"Those Winter Sundays" In Robert Hayden's "Those Winter Sundays" a grown person, most likely a man, recounts the winter Sundays of his childhood. He remembers the early morning events that took place and how much the events portrayed his father's love for him. The man realizes that as a child he failed to appreciate the hard work his father did in order to provide him with some basic necessities and some small additional perks at times. The theme of the poem is sad, and lonely. Assuming that the speaker is a man looking back on his childhood, the child was lonely, and possibly even afraid of the father.

The child seemed to associate the father with "the chronic angers of that house". The speaker, who may also be the author, uses images and imagery to help the reader focus on the important parts of the poem. Imagery is a plays a major role in this poem. The images used appeal to almost all the reader's senses with the exception of tastes. Beginning in the first stanza, the reader's senses of touch and sight are appealed to. For instance, when the speaker described the cracked hands that ached", the reader sees an older man with dry, cracked hands.

This can lead the reader to a number of assumptions again of the man being worn out from his job, or possibly having arthritis which would lead to the dry and sore hands. It also appeals to the sense of touch and sight when it describes the father's hands and also when he "puts his clothes on in the blue black cold". The use of alliteration is helpful here in McGahan 2 that it reinforces the coldness and bitterness of the weather outside and inside as well. One could almost feel the "cold" and see the "cracked hands". As the poem continues, the reader gets an idea that the father was probably in the industrial work force and worked with machinery because the speaker uses to word labor and says the fathers cracked hands are a result of the labor done perhaps in a factory working with fire and with no air conditioning. The second stanza appeals almost to a two senses; sound and touch.

The stanza starts with the child waking and hearing "the cold splintering, breaking". The word choice Hayden used in this line helps us not only hear the splintering and breaking of icicles along with strong wind blowing against the house, but also once again reinforces the type of climate the events are taking place in. The speaker is called by his father to get up after the house is warmed. However, the speaker seems almost afraid to get up because of "the chronic fears of that house". Although the speaker did not elaborate any more about this from other parts in the stanza the reader can conclude that the relationship between the father and son was not a copasetic relationship. At the beginning of the third stanza the reader's sense of sound is still in use.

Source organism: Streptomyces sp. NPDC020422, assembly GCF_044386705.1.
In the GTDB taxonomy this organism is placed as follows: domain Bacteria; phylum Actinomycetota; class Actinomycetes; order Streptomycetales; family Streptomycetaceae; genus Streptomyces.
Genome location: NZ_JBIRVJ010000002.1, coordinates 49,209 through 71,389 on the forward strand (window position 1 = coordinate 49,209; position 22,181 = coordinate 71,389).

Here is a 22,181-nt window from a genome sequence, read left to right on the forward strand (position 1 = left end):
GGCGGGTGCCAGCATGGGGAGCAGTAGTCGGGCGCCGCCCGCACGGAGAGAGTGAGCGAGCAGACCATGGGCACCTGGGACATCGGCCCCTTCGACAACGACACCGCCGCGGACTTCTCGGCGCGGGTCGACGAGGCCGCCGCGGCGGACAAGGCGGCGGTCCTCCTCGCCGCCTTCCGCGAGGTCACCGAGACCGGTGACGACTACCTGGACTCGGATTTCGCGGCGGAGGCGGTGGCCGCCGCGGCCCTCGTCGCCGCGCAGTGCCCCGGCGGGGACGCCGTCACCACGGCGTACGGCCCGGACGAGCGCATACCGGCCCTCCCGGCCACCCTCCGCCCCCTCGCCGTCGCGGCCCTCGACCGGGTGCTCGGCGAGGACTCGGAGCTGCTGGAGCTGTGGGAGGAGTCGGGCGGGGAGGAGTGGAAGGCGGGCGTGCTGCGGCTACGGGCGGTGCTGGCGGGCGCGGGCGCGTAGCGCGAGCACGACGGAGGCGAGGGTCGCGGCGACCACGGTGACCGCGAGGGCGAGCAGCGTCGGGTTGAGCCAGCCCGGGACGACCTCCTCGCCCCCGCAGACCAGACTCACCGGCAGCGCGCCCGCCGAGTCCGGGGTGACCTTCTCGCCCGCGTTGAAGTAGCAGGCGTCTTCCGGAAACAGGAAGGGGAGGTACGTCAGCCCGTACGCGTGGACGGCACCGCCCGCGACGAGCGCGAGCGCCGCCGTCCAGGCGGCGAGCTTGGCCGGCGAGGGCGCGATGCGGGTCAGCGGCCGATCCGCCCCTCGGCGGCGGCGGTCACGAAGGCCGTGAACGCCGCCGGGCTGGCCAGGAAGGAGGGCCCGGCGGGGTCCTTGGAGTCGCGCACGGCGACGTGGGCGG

The reader now has a real sense of the mood between the two family members and can almost hear the conversation between the two in which the son is speaking indifferently to the father. Continuing into the second line, the speaker uses the reader's sense of sight one last time to describe more of the fatherly things his father does for him, including polishing his shoes after he has warmed the house on the cold Sunday morning. The stanza ends with the son asking a question, yet telling a question at the same time. He McGahan 3 says he did not know "of love's austere and lonely offices".

Meaning that the son did not understand that although his father was strict and sometimes he felt lonely, his father did love him and he showed this by making sure his son had what he needed and a few extra things along the way, such as shined shoes. Robert Hayden, who seems to be the speaker, used many poetic techniques in his poem, "Those Winter Sundays", however, the majority of his techniques were based on his amazing use of imagery and the way he appealed to the reader's senses. Hayden's poem seems to portray an unstable father and son relationship that the speaker looks back on and realizes his father was not the chronic angers of the house but in fact he loved his son and showed it by fulfilling his duties as a father.